Breastfeeding FactsIBCLCLet-Down

What does a let-down feel like?

breastfeeding letdown let-down

I spent hours and hours this week searching for a term in another language- a term for a feeling that sometimes occurs when you’re breastfeeding a child or pumping milk.  A feeling that, itself, doesn’t have a term in English.

Can I explain it in English?  Let’s give it a shot.

Breasts don’t sit around full of milk all day long like the water dispenser in your fridge door.  Your breasts store a small amount of milk from feeding to feeding, but most milk is made on demand when a baby nurses or your breasts are stimulated with a pump or your hands. Your body says “oh hey, that’s a hungry kiddo out there- let’s make some milk RIGHT NOW and get it into baby THIS VERY SECOND.”  The nerves in your breasts signal oxytocin, which makes milk squirt into your milk ducts and then out through pores in your nipple.

accurate representation of what a let-down looks like

In English, we call this process a “let down” or “let-down”.  Technically it’s referred to as the milk ejection reflex, but when I’m working with a family I’ll say things like “oh, do you hear baby gulping quickly?  That’s a sign that you’re having a let-down!”

Still with me?

Cool fact- some nursing parents can actually feel when this is about to happen.  And it’s a very, very hard feeling to describe in words… sort of “you’ll know it when you feel it” kind of thing.  People say it feels like

  • tingling
  • itching
  • burning
  • tickling
  • buzzing
  • a sneeze in your breasts
  • “hnnnnnnng”

I never felt even one let-down in the year I nursed my first child.  With my second child, I started feeling it when I went back to work and was pumping full-time… and for my third child, I felt it starting in the first week after birth.

So imagine a parent coming to you and saying “I feel something strange when the baby is nursing”.  You explain the let-down reflex and you list all these weird feelings that people have compared it to- and then you say “does that sound right?” and they look at you sort of funny and say “um, maybe” and then you come up with a few more verbs, and you wave your hands around in the air, and they say “I guess so” and change the subject because you’re freaking them out a little.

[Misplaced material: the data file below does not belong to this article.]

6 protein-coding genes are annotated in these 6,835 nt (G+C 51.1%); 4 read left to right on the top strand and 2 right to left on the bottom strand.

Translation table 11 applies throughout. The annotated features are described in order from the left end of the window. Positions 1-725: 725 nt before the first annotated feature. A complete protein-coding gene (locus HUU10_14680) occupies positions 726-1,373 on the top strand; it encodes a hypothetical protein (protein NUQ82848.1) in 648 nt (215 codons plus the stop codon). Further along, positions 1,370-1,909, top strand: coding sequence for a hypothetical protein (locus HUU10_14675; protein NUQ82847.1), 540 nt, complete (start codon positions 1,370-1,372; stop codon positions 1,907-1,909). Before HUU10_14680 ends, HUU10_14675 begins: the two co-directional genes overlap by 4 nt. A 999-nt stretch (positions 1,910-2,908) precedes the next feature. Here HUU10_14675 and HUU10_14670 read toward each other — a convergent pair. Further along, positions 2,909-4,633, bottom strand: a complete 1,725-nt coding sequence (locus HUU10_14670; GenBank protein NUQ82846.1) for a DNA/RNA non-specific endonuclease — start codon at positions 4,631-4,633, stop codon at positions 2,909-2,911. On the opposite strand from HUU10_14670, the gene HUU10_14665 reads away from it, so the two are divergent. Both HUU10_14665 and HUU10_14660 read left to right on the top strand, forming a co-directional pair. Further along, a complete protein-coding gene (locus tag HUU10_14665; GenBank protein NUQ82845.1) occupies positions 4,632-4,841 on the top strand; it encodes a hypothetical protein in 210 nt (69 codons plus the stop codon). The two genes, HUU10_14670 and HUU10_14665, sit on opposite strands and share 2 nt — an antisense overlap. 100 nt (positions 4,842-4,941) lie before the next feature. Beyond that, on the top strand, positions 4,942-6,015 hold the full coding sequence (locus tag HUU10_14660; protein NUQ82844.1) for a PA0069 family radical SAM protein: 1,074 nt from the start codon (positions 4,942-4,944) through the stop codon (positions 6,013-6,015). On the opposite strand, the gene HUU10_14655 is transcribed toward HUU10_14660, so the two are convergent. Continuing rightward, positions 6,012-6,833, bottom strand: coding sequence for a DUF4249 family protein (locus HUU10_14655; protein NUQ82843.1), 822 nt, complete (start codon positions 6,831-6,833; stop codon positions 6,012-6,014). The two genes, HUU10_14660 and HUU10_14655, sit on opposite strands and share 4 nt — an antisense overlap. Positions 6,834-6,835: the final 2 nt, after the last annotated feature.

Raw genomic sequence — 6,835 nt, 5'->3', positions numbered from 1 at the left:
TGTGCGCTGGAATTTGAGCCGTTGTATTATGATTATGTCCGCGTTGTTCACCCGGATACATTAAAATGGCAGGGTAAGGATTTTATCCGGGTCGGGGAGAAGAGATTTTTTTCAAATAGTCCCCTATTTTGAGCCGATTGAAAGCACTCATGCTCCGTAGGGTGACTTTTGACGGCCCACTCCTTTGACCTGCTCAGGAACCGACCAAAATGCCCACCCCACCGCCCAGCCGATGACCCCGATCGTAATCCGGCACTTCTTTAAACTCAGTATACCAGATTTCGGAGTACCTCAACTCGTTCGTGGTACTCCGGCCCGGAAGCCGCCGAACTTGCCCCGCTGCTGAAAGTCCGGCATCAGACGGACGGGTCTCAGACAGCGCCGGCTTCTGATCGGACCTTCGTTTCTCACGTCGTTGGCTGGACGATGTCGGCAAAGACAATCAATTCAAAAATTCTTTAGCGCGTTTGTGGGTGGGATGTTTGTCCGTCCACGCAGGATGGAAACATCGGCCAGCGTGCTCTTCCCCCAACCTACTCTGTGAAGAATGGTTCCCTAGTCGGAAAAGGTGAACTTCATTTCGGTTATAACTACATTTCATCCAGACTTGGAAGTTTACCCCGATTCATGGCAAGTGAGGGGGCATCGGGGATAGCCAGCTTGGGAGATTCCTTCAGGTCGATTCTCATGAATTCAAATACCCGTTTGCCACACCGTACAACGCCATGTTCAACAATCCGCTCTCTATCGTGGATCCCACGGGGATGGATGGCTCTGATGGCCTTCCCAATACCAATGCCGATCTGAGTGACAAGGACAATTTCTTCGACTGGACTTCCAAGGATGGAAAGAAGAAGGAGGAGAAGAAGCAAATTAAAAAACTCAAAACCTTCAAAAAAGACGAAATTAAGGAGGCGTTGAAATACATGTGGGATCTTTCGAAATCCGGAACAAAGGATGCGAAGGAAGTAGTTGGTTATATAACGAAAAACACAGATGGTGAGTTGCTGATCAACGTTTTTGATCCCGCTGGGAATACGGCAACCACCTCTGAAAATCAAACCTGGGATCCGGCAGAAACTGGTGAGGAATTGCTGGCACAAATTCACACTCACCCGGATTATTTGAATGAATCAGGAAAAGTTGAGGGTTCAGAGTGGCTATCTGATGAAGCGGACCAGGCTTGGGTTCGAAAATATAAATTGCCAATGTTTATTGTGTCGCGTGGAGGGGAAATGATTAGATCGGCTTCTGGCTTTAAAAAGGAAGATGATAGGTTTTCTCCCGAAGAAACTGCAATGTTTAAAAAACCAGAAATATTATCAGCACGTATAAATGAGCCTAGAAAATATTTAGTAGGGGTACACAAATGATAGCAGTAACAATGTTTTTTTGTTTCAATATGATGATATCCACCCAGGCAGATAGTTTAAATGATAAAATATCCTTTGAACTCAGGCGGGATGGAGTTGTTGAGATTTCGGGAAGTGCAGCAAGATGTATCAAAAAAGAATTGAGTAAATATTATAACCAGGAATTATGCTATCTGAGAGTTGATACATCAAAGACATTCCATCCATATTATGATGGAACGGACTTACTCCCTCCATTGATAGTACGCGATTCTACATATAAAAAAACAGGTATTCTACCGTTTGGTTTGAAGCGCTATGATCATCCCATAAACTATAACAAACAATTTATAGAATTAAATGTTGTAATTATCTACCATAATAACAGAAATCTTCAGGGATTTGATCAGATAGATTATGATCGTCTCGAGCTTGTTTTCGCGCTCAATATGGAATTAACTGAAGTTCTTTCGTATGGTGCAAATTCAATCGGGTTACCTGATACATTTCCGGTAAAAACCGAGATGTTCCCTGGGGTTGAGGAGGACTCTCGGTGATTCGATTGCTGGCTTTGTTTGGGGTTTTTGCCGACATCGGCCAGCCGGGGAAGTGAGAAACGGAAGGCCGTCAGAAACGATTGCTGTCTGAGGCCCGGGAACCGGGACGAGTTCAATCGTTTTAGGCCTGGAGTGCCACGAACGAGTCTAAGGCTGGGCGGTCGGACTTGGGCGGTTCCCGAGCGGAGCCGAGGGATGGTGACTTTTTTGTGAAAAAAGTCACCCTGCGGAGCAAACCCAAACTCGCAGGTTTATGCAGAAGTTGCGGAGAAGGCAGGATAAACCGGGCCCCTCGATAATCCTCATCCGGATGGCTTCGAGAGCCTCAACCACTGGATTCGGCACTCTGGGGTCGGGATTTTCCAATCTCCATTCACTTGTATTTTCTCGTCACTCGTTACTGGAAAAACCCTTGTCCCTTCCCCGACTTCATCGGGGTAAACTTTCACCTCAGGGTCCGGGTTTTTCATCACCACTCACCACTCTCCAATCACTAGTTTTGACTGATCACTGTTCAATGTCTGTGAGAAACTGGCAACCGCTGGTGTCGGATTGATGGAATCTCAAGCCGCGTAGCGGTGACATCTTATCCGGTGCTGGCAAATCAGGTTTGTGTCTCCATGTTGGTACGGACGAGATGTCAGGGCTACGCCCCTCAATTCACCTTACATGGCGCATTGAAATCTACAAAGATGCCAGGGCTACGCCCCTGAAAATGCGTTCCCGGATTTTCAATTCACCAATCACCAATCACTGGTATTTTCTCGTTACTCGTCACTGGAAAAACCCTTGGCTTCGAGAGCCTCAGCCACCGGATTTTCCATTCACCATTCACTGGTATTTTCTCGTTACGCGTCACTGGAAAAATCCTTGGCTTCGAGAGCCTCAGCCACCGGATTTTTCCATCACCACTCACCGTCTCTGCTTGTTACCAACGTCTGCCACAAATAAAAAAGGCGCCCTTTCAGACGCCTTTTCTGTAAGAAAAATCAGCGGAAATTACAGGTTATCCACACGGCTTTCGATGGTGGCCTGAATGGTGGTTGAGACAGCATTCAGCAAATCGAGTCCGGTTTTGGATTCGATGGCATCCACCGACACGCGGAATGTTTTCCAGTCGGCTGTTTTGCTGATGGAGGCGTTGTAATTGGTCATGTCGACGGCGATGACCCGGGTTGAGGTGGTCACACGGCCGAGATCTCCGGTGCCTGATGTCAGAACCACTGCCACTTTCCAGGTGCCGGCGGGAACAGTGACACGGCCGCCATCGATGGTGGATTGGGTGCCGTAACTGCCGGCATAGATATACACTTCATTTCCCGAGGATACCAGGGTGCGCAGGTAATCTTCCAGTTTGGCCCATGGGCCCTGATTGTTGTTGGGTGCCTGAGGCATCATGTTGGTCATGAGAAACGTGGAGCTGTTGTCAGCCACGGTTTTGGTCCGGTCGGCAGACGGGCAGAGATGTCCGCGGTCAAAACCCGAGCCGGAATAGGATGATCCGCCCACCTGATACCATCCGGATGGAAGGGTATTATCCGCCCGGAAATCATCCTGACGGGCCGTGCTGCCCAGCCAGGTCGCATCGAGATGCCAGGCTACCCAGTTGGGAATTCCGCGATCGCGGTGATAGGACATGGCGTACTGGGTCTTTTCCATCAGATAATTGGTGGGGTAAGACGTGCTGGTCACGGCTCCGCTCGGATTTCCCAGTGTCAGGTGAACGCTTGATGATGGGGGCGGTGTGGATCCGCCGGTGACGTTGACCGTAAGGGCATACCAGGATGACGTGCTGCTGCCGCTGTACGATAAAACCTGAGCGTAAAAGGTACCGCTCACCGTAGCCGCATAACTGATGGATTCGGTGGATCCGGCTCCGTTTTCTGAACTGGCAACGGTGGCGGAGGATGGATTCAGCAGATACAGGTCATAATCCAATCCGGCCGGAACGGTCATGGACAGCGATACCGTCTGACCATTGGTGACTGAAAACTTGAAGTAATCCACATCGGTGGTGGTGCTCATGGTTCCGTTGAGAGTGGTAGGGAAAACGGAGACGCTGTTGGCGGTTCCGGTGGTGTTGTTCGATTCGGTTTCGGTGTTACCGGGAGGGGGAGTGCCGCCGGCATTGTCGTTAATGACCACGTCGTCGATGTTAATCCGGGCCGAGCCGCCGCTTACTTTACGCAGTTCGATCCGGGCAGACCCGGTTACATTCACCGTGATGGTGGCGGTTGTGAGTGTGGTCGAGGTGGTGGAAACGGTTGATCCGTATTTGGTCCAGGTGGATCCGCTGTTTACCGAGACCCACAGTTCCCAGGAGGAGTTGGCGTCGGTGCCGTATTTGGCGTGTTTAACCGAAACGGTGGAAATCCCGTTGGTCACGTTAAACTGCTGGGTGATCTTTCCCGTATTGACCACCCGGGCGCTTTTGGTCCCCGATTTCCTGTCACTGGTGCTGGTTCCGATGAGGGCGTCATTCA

this is what I do with my hands… hopefully I don’t make this face.

Then imagine the same scenario, except that you and the person you’re helping have differing native languages and you’re quite certain they have no idea what the heck you’re going on about- they just think something is wrong with their body and all of your flailing about is not even remotely reassuring.

What do you do?

You can’t really google- because “let down” isn’t a synonym for a tingling itching burning tickling buzzing boob-sneeze.  Google just translates it as “disappoint” and that sure as hell isn’t the point you’re trying to get across.

… no.

You reach out to a few people you know who speak the parent’s native language and ask them for help.  But because there’s no word in English for that feeling, it’s near impossible to describe it to your bilingual friends in a way that they understand exactly what you’re asking for.

You start posting randomly on some large Facebook groups you’re in, hoping you can find anyone who just happens to know the other language and also has some sort of knowledge about breastfeeding.  And then people try to help you and you keep (kindly and politely, I hope) saying no, that’s really not what I’m talking about… no, not that either…

Ehh… kinda, but… I mean… that’s not really… well… umm…

And finally, FINALLY you find someone who is also an IBCLC in the country where the parents you work with are from, and she knows EXACTLY what you’re talking about.  She writes out the term for you, and you thank her profusely and immediately write to the family you’ve been working with, convinced you’re providing such amazing service and they’ll immediately say “oh Rachel, that’s what you were talking about, that makes perfect sense, yes that’s exactly what I’m experiencing!”

And the parent says “… I don’t know if that’s what I’m feeling.”

(I still love my job so, so, so much.  But I’m on a mission to give that tingle itch burn tickle buzz boob-sneeze a real name.  Actually… maybe it’ll just be boob-sneeze.)

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2 thoughts on “What does a let-down feel like?

  1. I’m so happy I read this. I got the new hands free, works with an iPhone app, newest, latest, greatest, ridiculously expensive, willow breast pump. It automatically senses let down to change from a stimulation to pumping phase while using the pump. After spending all this money on it I started to panic thinking- I’ve always heard of “let down” but what does that feel like? If I can’t feel it, then how does this pump know what to do? I don’t recall ever having a “feeling” with my first child. What I spent all that money for nothing?! It was so relieving to read that you don’t always “feel” it.
    And you are hilarious, btw..?

  2. I always said “Oh my breasts think it’s time to feed – so that’s my milk coming in my breasts and going out to (the baby)” when someone asked me why the front of my shirt was all wet.

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